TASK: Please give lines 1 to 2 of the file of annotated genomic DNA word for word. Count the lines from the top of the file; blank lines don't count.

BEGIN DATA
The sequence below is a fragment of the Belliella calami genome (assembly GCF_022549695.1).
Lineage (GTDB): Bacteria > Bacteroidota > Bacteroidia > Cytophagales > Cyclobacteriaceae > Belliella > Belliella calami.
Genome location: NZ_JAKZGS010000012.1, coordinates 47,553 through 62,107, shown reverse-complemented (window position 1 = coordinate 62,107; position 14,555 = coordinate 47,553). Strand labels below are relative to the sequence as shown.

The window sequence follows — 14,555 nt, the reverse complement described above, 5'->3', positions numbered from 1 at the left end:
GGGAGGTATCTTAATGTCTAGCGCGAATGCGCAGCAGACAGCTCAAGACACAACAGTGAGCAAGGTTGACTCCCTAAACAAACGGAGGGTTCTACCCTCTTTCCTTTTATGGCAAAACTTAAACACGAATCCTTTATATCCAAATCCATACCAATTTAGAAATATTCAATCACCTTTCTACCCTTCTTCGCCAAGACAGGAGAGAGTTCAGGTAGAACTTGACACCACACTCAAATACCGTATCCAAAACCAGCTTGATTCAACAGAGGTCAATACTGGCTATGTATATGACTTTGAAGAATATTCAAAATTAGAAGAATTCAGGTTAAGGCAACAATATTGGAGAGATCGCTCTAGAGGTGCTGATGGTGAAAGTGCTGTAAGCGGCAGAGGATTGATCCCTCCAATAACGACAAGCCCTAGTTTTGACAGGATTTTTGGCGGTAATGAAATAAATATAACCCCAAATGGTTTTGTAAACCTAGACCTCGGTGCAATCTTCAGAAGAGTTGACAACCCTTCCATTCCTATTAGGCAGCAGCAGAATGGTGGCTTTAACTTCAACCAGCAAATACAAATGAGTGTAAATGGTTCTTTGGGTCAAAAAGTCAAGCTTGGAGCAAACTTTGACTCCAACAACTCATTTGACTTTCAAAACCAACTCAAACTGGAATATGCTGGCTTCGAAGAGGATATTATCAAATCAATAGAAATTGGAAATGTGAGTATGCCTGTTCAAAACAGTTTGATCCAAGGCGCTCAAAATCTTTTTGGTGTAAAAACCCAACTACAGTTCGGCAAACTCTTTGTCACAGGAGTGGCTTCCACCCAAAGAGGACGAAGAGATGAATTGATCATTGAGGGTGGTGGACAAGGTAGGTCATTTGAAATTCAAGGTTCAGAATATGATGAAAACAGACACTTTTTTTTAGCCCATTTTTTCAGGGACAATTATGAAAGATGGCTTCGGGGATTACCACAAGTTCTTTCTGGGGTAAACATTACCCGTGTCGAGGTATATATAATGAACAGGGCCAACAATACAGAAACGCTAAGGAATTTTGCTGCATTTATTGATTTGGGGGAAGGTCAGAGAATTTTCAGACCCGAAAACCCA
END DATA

The sequence below is a fragment of the Belliella calami genome (assembly GCF_022549695.1).
Lineage (GTDB): Bacteria > Bacteroidota > Bacteroidia > Cytophagales > Cyclobacteriaceae > Belliella > Belliella calami.